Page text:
Historical Conflict and Resolution between Japan and China: Developing and Applying a Narrative Theory of History and Identity

  • James H. Liu
  • Tomohide Atsumi


In the social science literature on peace-making, some scholars have found it useful to distinguish between conflict resolution and reconciliation (Nadler and Liviatan 2004). Conflict resolution involves formal or structural changes to intergroup relations, often initiated by leadership, in the form of signing and honoring peace treaties, maintaining regular exchanges of group representatives, transferring land or other assets (Pruitt and Carneval 1993). However, the formal cessation of hostilities (e.g., warfare) does not mean that the two groups have reconciled. Nadler and Liviatan (2004) argue that a reconciliation perspective defines “a conflict as ending once the parties have resolved the emotional issues that may have previously left them estranged” (p. 217). In their view, conflict resolution refers to the actual cessation of hostilities, whereas reconciliation refers to more psychological factors such as removing socio-emotional barriers and building trust. Reconciliation thus can be thought of as reducing or removing the potential for future conflict by changing the hearts and minds of the people.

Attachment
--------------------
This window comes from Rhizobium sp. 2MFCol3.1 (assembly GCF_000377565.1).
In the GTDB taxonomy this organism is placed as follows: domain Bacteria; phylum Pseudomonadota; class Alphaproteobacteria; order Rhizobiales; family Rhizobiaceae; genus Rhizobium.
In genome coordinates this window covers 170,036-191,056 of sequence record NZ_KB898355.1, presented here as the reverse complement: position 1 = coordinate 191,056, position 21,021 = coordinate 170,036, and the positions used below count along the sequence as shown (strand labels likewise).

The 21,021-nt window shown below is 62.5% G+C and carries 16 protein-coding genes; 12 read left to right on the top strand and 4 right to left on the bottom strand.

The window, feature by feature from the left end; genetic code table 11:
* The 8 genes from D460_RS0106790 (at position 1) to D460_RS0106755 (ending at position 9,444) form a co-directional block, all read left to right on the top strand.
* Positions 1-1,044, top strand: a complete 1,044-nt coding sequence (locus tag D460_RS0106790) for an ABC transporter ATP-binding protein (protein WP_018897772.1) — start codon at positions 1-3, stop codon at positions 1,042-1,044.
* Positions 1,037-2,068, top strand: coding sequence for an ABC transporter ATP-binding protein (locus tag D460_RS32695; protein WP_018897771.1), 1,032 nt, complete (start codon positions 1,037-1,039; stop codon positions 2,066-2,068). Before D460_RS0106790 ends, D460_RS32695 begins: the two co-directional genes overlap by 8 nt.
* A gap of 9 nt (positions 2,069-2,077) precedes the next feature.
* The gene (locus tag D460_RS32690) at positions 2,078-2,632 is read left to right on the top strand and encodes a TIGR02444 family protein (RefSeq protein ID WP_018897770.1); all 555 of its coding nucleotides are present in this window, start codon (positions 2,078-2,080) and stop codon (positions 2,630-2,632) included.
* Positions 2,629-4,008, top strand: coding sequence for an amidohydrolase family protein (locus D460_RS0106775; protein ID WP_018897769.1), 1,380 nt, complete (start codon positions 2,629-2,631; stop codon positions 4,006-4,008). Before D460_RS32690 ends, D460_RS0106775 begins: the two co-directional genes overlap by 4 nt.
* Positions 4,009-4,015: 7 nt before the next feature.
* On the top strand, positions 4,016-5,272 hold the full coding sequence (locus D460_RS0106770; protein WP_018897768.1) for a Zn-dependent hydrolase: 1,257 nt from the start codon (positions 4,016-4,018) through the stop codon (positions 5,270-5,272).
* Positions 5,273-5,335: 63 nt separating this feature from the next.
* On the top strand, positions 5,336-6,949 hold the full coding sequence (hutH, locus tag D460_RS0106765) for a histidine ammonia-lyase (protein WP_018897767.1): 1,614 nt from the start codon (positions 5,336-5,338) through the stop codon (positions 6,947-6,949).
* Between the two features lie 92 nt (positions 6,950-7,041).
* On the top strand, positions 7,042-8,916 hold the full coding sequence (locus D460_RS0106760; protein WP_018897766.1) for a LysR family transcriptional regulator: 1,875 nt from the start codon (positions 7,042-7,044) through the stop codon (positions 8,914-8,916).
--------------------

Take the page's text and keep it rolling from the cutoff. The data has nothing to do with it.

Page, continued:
Chinese Communist Party Collective Memory Liberal Democratic Party Narrative Theory Yasukuni Shrine 


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Copyright information

© Springer 2008

Authors and Affiliations

  • James H. Liu
    • 1
  • Tomohide Atsumi
    • 2
  1. 1.Centre for Applied Cross Cultural Research, School of PsychologyVictoria University of WellingtonWellingtonNew Zealand
  2. 2.Centre for the Study of Communication-DesignOsaka UniversityOsakaJapan

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